Notes to the Audience

Notes to the Audience

Satyajit Ray’s artistry was not restricted to the camera alone,it flowed into prop detailing and an Indian sensibility he brought to book covers. An exhibition celebrates the multifaceted social aesthete.

Actor Kamu Mukherjee as Arjun in Satyajit Ray’s Joi Baba Felunath has a wickedly funny knife-throwing scene which is one of the more remembered scenes from the filmmaker’s oeuvre. But what also captivates one’s attention is the intricately designed “knife thrower’s board” against which Jatayu stands as Arjun throws 10 knives at him. The board,which is only a prop in the five-minute scene has a huge Ravana-like figurine standing with its tongue out,was drawn by Ray himself. As was the set design for General Outram’s study for Shatranj Ke Khiladi,and a sketch of Dayamoyee played by Sharmila Tagore in Devi (1960),besides numerous posters for all his films and a host of book jackets and costume designs.

“It is known that Ray was a filmmaker par excellence and that cinema was his main passion,but Ray was such an extraordinary man. He did so many things that not many people know of. This exhibition is an effort to tell people about other facets of Ray,” says Arup Dey,CEO of the Satyajit Ray Society,which is presenting the prints of these drawings at Siri Fort,Delhi,as a part of the 100 Years of Cinema Festival.

There is a poster for Ray’s cinematic masterpiece,Pather Panchali. Another for Aparajito,the second in Apu trilogy,apart from Charulata (1964) and Nayak (1966). With fish and sun motifs beside a picture of Apu and his mother in the Pather Panchali poster and straight simple brush strokes creating a woman’s face for Charulata,Ray displays his training as a graphic artist. The filmmaker had trained in Shantiniketan under Nandalal Bose and BB Mukherjee,who inspired him immensely.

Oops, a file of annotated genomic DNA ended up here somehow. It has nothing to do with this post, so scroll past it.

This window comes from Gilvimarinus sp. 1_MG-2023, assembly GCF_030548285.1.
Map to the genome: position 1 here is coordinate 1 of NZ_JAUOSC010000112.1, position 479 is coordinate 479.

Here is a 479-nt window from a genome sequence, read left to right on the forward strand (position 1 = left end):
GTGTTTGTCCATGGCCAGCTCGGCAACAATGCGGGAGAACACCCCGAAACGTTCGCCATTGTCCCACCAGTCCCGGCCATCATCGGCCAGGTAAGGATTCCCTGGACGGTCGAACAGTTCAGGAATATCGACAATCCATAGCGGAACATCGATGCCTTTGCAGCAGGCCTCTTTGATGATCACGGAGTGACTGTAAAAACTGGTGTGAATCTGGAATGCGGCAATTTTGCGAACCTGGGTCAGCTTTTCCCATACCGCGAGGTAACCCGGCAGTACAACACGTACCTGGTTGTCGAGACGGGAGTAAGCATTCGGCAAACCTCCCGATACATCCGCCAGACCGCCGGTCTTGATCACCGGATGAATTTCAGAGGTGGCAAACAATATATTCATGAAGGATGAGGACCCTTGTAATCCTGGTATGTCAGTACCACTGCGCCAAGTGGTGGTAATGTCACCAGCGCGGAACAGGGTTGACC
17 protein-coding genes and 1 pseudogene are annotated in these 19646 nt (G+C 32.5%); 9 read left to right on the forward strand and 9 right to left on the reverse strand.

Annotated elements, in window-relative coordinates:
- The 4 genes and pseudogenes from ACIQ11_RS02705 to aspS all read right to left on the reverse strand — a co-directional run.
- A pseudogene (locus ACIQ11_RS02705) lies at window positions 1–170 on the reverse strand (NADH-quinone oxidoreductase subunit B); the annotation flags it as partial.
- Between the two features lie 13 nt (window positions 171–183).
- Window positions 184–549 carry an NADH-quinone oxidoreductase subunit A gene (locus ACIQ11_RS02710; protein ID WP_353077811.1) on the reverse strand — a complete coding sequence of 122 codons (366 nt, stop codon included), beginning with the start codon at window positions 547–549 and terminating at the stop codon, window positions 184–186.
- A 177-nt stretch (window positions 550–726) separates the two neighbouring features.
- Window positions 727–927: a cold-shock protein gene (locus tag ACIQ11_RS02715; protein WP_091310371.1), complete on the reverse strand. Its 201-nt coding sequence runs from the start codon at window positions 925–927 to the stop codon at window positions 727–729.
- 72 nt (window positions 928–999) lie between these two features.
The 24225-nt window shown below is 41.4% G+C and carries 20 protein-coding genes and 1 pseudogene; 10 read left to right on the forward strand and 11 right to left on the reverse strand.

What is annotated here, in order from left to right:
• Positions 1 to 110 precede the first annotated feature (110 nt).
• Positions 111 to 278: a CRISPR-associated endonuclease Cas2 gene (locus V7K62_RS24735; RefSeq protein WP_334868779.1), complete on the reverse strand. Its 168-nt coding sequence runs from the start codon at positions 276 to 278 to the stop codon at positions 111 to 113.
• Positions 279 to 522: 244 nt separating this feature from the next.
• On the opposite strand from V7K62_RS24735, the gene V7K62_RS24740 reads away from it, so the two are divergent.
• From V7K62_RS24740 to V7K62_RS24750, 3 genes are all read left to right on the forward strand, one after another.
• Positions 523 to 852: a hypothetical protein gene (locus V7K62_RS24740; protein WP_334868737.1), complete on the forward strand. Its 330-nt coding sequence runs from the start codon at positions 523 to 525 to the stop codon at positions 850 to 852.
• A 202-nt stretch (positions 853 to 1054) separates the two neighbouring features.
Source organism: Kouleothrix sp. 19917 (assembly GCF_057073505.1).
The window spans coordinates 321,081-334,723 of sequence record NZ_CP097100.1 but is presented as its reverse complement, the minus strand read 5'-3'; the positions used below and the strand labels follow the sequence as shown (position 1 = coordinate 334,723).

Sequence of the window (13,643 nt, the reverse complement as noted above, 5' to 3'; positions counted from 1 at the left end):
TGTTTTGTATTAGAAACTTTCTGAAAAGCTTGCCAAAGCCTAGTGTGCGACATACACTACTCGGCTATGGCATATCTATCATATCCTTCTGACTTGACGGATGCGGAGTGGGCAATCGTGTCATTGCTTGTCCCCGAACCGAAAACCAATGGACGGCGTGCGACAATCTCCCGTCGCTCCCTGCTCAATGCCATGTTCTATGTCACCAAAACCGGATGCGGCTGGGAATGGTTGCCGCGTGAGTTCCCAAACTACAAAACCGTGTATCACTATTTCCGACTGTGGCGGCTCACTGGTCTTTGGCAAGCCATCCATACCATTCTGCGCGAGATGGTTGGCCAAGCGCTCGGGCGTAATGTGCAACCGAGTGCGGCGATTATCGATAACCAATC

In the exhibition are also character sketches by Ray. There is Mirza’s sketch,a simple pencil drawing of Sanjeev Kumar for Shatranj Ke Khiladi (1978) apart from a coloured drawing of detective Felu’s drawing room from Sonar Kella (1974). Even the painting on the wall (comprising a dancing Radha and Krishna) of the drawing room exudes perfection. “Every sketch is so intricate and tells us about the time and energy Ray would put into a project,” says Dey,who finds storyboard sketches for an unmade short film on Pt Ravi Shankar most interesting. Ray’s notes in the margins also open his mind to the audience.


He brought in Indian aesthetics in book cover design by designing jackets for Signet Press. Aam Antir Bhepu,a book by Bibhuti Bhushan Bandopadhyay,has the simplicity of a picturesque village with bold brushstrokes,a shift from the British designs on books. Then there are advertisements for Jabakusum hair oil and Central Tea Board,all full of his wit.

The filmmaker was also a keen photographer and like in all his other projects,he had an eye for detail in this art form as well. In one photo,there are three blind musicians playing music in 1967 London while in another shot in Tehran,three women in burqas are perfectly aligned. Ray’s art brings alive social realism which eventually seeped into his films too.